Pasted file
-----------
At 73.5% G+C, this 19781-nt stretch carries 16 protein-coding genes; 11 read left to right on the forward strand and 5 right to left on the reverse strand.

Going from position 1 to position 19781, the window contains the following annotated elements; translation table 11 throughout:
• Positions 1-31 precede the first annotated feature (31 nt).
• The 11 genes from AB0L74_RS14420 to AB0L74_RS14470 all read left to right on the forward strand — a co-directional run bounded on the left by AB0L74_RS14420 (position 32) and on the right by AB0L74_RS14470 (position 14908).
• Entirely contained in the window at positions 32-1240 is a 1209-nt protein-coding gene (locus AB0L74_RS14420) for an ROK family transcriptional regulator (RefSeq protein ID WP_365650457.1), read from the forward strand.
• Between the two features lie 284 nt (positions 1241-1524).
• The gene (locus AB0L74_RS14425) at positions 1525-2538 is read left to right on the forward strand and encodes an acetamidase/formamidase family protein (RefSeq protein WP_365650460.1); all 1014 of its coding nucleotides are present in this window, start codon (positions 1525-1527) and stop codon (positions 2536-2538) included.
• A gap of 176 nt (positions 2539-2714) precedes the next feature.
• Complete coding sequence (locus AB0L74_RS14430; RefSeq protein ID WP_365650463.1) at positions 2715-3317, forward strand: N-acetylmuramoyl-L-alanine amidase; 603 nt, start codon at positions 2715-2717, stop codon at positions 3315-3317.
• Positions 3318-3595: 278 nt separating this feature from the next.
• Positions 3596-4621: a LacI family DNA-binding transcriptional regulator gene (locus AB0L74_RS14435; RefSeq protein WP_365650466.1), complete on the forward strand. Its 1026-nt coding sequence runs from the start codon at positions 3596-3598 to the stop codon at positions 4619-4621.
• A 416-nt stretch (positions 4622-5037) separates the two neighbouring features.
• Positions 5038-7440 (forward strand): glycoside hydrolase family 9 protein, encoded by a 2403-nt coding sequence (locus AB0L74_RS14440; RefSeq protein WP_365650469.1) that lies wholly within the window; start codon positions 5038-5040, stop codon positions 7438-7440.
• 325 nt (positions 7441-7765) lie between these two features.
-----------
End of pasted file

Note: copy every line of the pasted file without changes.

At 73.5% G+C, this 19781-nt stretch carries 16 protein-coding genes; 11 read left to right on the forward strand and 5 right to left on the reverse strand.

Going from position 1 to position 19781, the window contains the following annotated elements; translation table 11 throughout:
• Positions 1-31 precede the first annotated feature (31 nt).
• The 11 genes from AB0L74_RS14420 to AB0L74_RS14470 all read left to right on the forward strand — a co-directional run bounded on the left by AB0L74_RS14420 (position 32) and on the right by AB0L74_RS14470 (position 14908).
• Entirely contained in the window at positions 32-1240 is a 1209-nt protein-coding gene (locus AB0L74_RS14420) for an ROK family transcriptional regulator (RefSeq protein ID WP_365650457.1), read from the forward strand.
• Between the two features lie 284 nt (positions 1241-1524).
• The gene (locus AB0L74_RS14425) at positions 1525-2538 is read left to right on the forward strand and encodes an acetamidase/formamidase family protein (RefSeq protein WP_365650460.1); all 1014 of its coding nucleotides are present in this window, start codon (positions 1525-1527) and stop codon (positions 2536-2538) included.
• A gap of 176 nt (positions 2539-2714) precedes the next feature.
• Complete coding sequence (locus AB0L74_RS14430; RefSeq protein ID WP_365650463.1) at positions 2715-3317, forward strand: N-acetylmuramoyl-L-alanine amidase; 603 nt, start codon at positions 2715-2717, stop codon at positions 3315-3317.
• Positions 3318-3595: 278 nt separating this feature from the next.
• Positions 3596-4621: a LacI family DNA-binding transcriptional regulator gene (locus AB0L74_RS14435; RefSeq protein WP_365650466.1), complete on the forward strand. Its 1026-nt coding sequence runs from the start codon at positions 3596-3598 to the stop codon at positions 4619-4621.
• A 416-nt stretch (positions 4622-5037) separates the two neighbouring features.
• Positions 5038-7440 (forward strand): glycoside hydrolase family 9 protein, encoded by a 2403-nt coding sequence (locus AB0L74_RS14440; RefSeq protein WP_365650469.1) that lies wholly within the window; start codon positions 5038-5040, stop codon positions 7438-7440.
• 325 nt (positions 7441-7765) lie between these two features.